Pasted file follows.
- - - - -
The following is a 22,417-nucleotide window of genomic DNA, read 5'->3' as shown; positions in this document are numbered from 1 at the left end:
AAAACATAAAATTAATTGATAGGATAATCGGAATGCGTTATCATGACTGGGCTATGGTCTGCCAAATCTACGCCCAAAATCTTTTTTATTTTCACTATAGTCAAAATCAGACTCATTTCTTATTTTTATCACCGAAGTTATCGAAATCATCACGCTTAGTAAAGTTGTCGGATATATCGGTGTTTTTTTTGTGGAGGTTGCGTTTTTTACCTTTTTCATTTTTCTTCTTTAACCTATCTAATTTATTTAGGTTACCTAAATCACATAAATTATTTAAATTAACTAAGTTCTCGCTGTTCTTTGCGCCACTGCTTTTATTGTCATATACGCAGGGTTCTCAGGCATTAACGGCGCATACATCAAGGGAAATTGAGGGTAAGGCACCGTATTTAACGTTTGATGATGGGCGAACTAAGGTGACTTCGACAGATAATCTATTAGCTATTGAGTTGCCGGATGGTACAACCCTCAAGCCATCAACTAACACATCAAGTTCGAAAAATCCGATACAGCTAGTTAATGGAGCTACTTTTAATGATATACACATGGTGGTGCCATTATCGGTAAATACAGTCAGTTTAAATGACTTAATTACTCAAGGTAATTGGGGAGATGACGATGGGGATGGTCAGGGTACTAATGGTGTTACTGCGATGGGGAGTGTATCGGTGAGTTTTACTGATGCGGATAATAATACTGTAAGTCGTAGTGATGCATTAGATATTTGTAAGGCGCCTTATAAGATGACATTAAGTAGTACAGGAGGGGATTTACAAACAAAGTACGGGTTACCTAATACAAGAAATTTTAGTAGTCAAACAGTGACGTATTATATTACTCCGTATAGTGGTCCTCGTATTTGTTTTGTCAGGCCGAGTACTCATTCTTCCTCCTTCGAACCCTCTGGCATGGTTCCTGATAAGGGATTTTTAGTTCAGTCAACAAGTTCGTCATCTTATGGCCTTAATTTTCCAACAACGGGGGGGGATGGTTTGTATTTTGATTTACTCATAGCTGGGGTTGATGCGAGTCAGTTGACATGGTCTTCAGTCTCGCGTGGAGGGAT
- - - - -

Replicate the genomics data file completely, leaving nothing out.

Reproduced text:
The following is a 22,417-nucleotide window of genomic DNA, read 5'->3' as shown; positions in this document are numbered from 1 at the left end:
AAAACATAAAATTAATTGATAGGATAATCGGAATGCGTTATCATGACTGGGCTATGGTCTGCCAAATCTACGCCCAAAATCTTTTTTATTTTCACTATAGTCAAAATCAGACTCATTTCTTATTTTTATCACCGAAGTTATCGAAATCATCACGCTTAGTAAAGTTGTCGGATATATCGGTGTTTTTTTTGTGGAGGTTGCGTTTTTTACCTTTTTCATTTTTCTTCTTTAACCTATCTAATTTATTTAGGTTACCTAAATCACATAAATTATTTAAATTAACTAAGTTCTCGCTGTTCTTTGCGCCACTGCTTTTATTGTCATATACGCAGGGTTCTCAGGCATTAACGGCGCATACATCAAGGGAAATTGAGGGTAAGGCACCGTATTTAACGTTTGATGATGGGCGAACTAAGGTGACTTCGACAGATAATCTATTAGCTATTGAGTTGCCGGATGGTACAACCCTCAAGCCATCAACTAACACATCAAGTTCGAAAAATCCGATACAGCTAGTTAATGGAGCTACTTTTAATGATATACACATGGTGGTGCCATTATCGGTAAATACAGTCAGTTTAAATGACTTAATTACTCAAGGTAATTGGGGAGATGACGATGGGGATGGTCAGGGTACTAATGGTGTTACTGCGATGGGGAGTGTATCGGTGAGTTTTACTGATGCGGATAATAATACTGTAAGTCGTAGTGATGCATTAGATATTTGTAAGGCGCCTTATAAGATGACATTAAGTAGTACAGGAGGGGATTTACAAACAAAGTACGGGTTACCTAATACAAGAAATTTTAGTAGTCAAACAGTGACGTATTATATTACTCCGTATAGTGGTCCTCGTATTTGTTTTGTCAGGCCGAGTACTCATTCTTCCTCCTTCGAACCCTCTGGCATGGTTCCTGATAAGGGATTTTTAGTTCAGTCAACAAGTTCGTCATCTTATGGCCTTAATTTTCCAACAACGGGGGGGGATGGTTTGTATTTTGATTTACTCATAGCTGGGGTTGATGCGAGTCAGTTGACATGGTCTTCAGTCTCGCGTGGAGGGAT